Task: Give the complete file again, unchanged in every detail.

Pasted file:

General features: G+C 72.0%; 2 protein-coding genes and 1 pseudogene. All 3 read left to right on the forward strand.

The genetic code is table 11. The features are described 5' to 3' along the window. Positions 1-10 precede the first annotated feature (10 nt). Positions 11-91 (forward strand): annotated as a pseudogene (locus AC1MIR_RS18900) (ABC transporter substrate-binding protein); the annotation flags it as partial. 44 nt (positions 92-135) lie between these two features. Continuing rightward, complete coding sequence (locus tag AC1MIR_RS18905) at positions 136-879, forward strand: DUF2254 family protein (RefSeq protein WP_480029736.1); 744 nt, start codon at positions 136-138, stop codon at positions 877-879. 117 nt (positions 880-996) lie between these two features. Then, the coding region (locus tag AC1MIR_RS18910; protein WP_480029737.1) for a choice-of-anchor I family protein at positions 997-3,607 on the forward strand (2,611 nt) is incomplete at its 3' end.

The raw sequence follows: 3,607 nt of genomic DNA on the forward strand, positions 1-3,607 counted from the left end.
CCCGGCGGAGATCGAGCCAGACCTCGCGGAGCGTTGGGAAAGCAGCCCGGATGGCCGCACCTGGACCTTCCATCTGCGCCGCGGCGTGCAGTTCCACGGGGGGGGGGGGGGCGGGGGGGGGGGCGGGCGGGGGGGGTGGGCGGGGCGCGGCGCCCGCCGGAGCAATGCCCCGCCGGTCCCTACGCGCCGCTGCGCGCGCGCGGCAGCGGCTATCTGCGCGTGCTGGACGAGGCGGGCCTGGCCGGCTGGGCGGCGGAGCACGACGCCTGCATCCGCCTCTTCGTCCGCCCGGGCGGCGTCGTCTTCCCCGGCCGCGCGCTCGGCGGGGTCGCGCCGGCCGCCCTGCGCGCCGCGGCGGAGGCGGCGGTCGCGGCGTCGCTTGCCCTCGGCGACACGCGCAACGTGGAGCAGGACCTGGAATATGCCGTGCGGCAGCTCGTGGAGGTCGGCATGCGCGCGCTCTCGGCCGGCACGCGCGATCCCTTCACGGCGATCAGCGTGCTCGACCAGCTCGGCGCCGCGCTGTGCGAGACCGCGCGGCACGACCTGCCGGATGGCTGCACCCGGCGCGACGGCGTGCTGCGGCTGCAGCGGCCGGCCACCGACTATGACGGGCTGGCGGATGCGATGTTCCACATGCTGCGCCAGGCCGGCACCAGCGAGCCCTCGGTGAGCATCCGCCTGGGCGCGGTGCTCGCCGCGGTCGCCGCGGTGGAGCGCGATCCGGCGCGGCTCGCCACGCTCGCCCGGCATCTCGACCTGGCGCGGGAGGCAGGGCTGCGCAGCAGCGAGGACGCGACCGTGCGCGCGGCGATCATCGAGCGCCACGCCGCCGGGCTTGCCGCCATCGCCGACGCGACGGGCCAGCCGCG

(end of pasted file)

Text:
General features: G+C 72.0%; 2 protein-coding genes and 1 pseudogene. All 3 read left to right on the forward strand.

The genetic code is table 11. The features are described 5' to 3' along the window. Positions 1-10 precede the first annotated feature (10 nt). Positions 11-91 (forward strand): annotated as a pseudogene (locus AC1MIR_RS18900) (ABC transporter substrate-binding protein); the annotation flags it as partial. 44 nt (positions 92-135) lie between these two features. Continuing rightward, complete coding sequence (locus tag AC1MIR_RS18905) at positions 136-879, forward strand: DUF2254 family protein (RefSeq protein WP_480029736.1); 744 nt, start codon at positions 136-138, stop codon at positions 877-879. 117 nt (positions 880-996) lie between these two features. Then, the coding region (locus tag AC1MIR_RS18910; protein WP_480029737.1) for a choice-of-anchor I family protein at positions 997-3,607 on the forward strand (2,611 nt) is incomplete at its 3' end.

The raw sequence follows: 3,607 nt of genomic DNA on the forward strand, positions 1-3,607 counted from the left end.
CCCGGCGGAGATCGAGCCAGACCTCGCGGAGCGTTGGGAAAGCAGCCCGGATGGCCGCACCTGGACCTTCCATCTGCGCCGCGGCGTGCAGTTCCACGGGGGGGGGGGGGGCGGGGGGGGGGGCGGGCGGGGGGGGTGGGCGGGGCGCGGCGCCCGCCGGAGCAATGCCCCGCCGGTCCCTACGCGCCGCTGCGCGCGCGCGGCAGCGGCTATCTGCGCGTGCTGGACGAGGCGGGCCTGGCCGGCTGGGCGGCGGAGCACGACGCCTGCATCCGCCTCTTCGTCCGCCCGGGCGGCGTCGTCTTCCCCGGCCGCGCGCTCGGCGGGGTCGCGCCGGCCGCCCTGCGCGCCGCGGCGGAGGCGGCGGTCGCGGCGTCGCTTGCCCTCGGCGACACGCGCAACGTGGAGCAGGACCTGGAATATGCCGTGCGGCAGCTCGTGGAGGTCGGCATGCGCGCGCTCTCGGCCGGCACGCGCGATCCCTTCACGGCGATCAGCGTGCTCGACCAGCTCGGCGCCGCGCTGTGCGAGACCGCGCGGCACGACCTGCCGGATGGCTGCACCCGGCGCGACGGCGTGCTGCGGCTGCAGCGGCCGGCCACCGACTATGACGGGCTGGCGGATGCGATGTTCCACATGCTGCGCCAGGCCGGCACCAGCGAGCCCTCGGTGAGCATCCGCCTGGGCGCGGTGCTCGCCGCGGTCGCCGCGGTGGAGCGCGATCCGGCGCGGCTCGCCACGCTCGCCCGGCATCTCGACCTGGCGCGGGAGGCAGGGCTGCGCAGCAGCGAGGACGCGACCGTGCGCGCGGCGATCATCGAGCGCCACGCCGCCGGGCTTGCCGCCATCGCCGACGCGACGGGCCAGCCGCG